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Old 29-08-2015, 11:47   #16
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Re: An extremely subjective guide to buying a boat in the Caribbean

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Will,

I actually did almost the exact same thing. Bought my boat site unseen. If you search my name, you may find my thread about it but here is the skinny. I live in New Orleans and the boat was in St. Petersburg, FL. Not that far away, but my wife was due with our first baby in about 1 month so there was no way I was leaving with the baby due at anytime and I wasn't going without her and she couldn't fly 8.5 months pregnant. I used Murray Yacht Sales here to represent me as they have an office in St. Pete. They checked the boat out for me, found me a yard to haul it out and a surveyor. My agent was at the haul out and met with the surveyor and went with him on the sea trial, and was in constant email and phone contact with me the whole time. Constantly emailing and texting pictures. He also found me a Captain to sail the boat here, as by the time we signed papers and faxed them over the baby was due in about 1 week.

Murray Yacht Sales was great! They even helped me negotiate the price lower. The boat was a great deal, 2 years old and the guy barely sailed the thing. All in all a great experience. Now Its not going to be my home, and just for day sailing, but still a very good experience.

I look at it like this, I'm a professional and people come to me for my expertise. Many people try and treat themselves but ultimately they wind up in my office to have their problem treated (I'm a doctor). I'm not a yacht broker, I don't know enough about that to even begin to claim to be an expert on boats, so I rely on a professional as people do with me when they have foot pain (my specialty is Podiatry). The hard part is finding someone you can rely on and it sounds like you did that with your broker.

Everything is about relationships. He may have only made 1k off the deal, but he has a satisfied customer who is posting on the boards and a blog about the great experience. Word of mouth is the best advertising there is and that's worth way more than a $1,000 commision! Also, you're young, your budget is small, but who knows, it 10-15 years you may want a bigger or newer boat and you have a history with him so he may be thinking of the future as well. It's a win-win for everyone. I know I wouldn't hesitate using my broker again, whether to sell my boat or buy another.

Enjoy your boat and your sabbatical!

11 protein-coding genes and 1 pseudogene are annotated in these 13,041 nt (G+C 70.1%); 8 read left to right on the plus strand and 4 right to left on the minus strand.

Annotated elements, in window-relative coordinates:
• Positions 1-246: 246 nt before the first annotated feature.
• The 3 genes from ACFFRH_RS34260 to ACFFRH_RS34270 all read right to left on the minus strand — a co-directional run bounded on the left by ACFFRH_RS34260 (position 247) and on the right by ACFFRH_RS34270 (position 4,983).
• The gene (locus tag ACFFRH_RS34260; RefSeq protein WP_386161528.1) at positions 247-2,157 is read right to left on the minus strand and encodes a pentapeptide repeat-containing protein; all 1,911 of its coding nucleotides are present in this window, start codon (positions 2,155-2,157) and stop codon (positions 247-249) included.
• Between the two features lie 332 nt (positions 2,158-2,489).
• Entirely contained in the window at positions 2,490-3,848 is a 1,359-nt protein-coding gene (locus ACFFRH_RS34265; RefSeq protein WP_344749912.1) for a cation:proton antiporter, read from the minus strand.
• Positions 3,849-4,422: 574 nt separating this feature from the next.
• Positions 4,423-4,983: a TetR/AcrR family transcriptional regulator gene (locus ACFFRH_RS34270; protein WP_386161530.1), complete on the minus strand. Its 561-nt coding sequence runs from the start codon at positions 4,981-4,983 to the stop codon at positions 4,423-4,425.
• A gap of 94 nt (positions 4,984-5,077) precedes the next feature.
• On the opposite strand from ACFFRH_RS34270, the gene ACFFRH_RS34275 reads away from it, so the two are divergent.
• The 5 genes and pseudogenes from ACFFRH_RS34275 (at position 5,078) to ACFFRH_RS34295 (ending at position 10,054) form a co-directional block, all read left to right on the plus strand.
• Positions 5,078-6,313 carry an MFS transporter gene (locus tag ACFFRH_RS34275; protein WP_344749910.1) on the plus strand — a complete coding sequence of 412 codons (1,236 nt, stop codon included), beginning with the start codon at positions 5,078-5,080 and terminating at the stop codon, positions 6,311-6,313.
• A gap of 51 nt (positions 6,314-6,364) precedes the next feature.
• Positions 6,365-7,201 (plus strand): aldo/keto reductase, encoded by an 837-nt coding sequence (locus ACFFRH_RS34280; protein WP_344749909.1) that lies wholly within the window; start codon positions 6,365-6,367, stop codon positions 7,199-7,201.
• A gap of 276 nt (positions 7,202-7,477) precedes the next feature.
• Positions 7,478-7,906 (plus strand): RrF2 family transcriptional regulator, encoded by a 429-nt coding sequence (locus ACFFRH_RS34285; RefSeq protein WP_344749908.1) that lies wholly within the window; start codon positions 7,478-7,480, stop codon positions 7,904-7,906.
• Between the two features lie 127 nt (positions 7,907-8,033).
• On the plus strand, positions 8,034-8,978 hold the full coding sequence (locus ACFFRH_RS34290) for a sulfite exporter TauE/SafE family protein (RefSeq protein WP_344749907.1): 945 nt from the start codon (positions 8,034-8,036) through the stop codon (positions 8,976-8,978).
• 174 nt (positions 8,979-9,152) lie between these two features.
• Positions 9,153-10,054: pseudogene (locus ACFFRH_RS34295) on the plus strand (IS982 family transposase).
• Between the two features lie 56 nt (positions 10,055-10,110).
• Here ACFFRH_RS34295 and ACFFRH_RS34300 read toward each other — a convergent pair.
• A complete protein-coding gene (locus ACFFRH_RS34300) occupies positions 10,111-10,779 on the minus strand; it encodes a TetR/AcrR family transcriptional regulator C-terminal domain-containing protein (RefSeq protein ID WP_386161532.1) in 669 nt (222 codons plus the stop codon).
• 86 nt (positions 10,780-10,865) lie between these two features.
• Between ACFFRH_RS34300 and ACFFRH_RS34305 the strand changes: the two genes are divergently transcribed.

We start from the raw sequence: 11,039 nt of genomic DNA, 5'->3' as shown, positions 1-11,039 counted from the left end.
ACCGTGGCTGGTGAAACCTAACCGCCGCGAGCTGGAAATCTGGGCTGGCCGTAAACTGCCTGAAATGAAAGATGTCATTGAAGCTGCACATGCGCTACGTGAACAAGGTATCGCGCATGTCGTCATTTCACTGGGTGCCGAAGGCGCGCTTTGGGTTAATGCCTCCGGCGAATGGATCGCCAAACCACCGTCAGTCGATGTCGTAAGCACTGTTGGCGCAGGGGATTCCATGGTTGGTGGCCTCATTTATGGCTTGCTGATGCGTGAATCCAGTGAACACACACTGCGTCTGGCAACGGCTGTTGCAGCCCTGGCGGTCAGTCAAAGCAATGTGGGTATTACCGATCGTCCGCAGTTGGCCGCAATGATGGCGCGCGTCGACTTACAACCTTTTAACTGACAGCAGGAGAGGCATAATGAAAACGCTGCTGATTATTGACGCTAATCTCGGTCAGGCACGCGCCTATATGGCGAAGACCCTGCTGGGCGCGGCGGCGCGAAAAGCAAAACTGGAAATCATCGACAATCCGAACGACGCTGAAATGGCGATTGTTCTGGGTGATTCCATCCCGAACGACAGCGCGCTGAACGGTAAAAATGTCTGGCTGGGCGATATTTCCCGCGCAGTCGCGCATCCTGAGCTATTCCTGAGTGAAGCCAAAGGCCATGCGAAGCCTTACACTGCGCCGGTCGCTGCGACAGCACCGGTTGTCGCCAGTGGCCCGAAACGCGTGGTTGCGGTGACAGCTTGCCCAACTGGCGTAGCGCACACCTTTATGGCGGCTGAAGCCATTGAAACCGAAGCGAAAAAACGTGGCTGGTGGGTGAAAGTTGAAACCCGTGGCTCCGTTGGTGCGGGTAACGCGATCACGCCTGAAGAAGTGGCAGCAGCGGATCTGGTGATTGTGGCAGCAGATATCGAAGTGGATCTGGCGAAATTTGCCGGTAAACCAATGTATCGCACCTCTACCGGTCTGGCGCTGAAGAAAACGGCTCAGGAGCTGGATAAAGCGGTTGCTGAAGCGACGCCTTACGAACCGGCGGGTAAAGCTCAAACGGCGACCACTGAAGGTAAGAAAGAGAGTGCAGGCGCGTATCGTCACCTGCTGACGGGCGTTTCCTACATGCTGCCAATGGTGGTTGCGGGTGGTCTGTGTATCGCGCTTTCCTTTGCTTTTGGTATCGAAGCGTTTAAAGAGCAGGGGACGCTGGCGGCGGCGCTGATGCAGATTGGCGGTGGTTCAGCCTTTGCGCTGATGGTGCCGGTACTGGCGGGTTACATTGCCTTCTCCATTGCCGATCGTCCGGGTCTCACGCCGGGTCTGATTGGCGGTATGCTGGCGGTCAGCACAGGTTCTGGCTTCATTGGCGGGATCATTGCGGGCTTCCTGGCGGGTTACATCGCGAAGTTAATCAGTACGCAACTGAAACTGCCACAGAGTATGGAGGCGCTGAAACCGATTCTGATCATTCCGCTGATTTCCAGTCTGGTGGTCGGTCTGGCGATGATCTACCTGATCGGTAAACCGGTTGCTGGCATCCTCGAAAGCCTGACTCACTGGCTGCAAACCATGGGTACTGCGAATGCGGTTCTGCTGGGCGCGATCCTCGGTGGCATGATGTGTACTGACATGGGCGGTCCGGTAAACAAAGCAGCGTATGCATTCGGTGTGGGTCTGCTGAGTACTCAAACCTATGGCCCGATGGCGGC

Rob
Hi Rob,
Thanks for sharing your experience. Good to hear that you did almost the exact same thing and had positive results. I understand your statements about trusting professionals. I know a bit about sailing and a bit about boats, but at the end of the day, I had an honest broker representing me and a good surveyor, so I didn't feel like there was a lot to be gained by us spending $3k+ to go down to Tortola for a weekend. We could have made an emotional assessment of the boat, but I don't think I would have had much to offer beyond that. There's nothing that I would have found that those guys didn't.

Your last comment about the benefit to our broker is spot on. He's clearly built his business model around the understanding that the industry is 100% word of mouth. Never for a second made me feel second tier to the big boys, so yes, I'll sing his praises and buy another boat with him in the future.
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Old 29-08-2015, 12:19   #17
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Re: An extremely subjective guide to buying a boat in the Caribbean

And yet another one who has done almost exactly the same adventure you completed. And you did so well documenting. I have made 3 offers on different boats following almost the same research path with the same outcome in mind. The first one fell apart because the survey turned up things that were show stoppers. The second fell apart because the seller decided he just could not part with his baby.

Now number three is so far sight unseen. The offer has been made. The 10% deposit is in place. Biggest difference is I finally gave up on the blue water cruiser and am trying for an ex charter Beneteau. Yes, I really wanted an Island Packet or a Whitby, and almost came to terms with a Freedom, but in the end I know I will never sail around the world so the Bene will meet the requirements. I used a buyer broker here in the US but still ended up making an offer on a BVI boat. Waiting to hear if the offer is accepted, am using Goeff for the survey and will at that point fly down and see it. Funny thing is I did see it at the dock on my last charter but only because I liked the name. Didn't go aboard, just looked at it from afar.